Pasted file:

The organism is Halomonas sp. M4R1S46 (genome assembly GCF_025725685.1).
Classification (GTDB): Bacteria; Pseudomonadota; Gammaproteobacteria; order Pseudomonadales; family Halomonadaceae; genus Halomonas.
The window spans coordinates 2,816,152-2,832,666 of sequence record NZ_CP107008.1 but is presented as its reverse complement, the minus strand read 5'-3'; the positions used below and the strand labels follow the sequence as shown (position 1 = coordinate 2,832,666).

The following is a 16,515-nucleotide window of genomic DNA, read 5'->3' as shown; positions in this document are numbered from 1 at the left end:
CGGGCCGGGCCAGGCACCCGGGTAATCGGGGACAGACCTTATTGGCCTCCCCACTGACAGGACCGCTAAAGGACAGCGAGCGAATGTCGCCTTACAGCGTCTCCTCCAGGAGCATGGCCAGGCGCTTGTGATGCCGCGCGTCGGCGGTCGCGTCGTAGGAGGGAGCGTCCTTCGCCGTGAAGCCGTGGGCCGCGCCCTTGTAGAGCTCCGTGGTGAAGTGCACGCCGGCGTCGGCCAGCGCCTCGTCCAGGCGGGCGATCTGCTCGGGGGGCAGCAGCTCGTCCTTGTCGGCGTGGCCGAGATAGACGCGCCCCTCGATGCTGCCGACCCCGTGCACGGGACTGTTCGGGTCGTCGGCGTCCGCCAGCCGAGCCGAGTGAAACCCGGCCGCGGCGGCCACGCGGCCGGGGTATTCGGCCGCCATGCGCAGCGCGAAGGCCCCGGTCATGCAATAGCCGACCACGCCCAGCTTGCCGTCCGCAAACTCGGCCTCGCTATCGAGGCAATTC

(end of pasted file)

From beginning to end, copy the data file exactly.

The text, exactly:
The organism is Halomonas sp. M4R1S46 (genome assembly GCF_025725685.1).
Classification (GTDB): Bacteria; Pseudomonadota; Gammaproteobacteria; order Pseudomonadales; family Halomonadaceae; genus Halomonas.
The window spans coordinates 2,816,152-2,832,666 of sequence record NZ_CP107008.1 but is presented as its reverse complement, the minus strand read 5'-3'; the positions used below and the strand labels follow the sequence as shown (position 1 = coordinate 2,832,666).

The following is a 16,515-nucleotide window of genomic DNA, read 5'->3' as shown; positions in this document are numbered from 1 at the left end:
CGGGCCGGGCCAGGCACCCGGGTAATCGGGGACAGACCTTATTGGCCTCCCCACTGACAGGACCGCTAAAGGACAGCGAGCGAATGTCGCCTTACAGCGTCTCCTCCAGGAGCATGGCCAGGCGCTTGTGATGCCGCGCGTCGGCGGTCGCGTCGTAGGAGGGAGCGTCCTTCGCCGTGAAGCCGTGGGCCGCGCCCTTGTAGAGCTCCGTGGTGAAGTGCACGCCGGCGTCGGCCAGCGCCTCGTCCAGGCGGGCGATCTGCTCGGGGGGCAGCAGCTCGTCCTTGTCGGCGTGGCCGAGATAGACGCGCCCCTCGATGCTGCCGACCCCGTGCACGGGACTGTTCGGGTCGTCGGCGTCCGCCAGCCGAGCCGAGTGAAACCCGGCCGCGGCGGCCACGCGGCCGGGGTATTCGGCCGCCATGCGCAGCGCGAAGGCCCCGGTCATGCAATAGCCGACCACGCCCAGCTTGCCGTCCGCAAACTCGGCCTCGCTATCGAGGCAATTC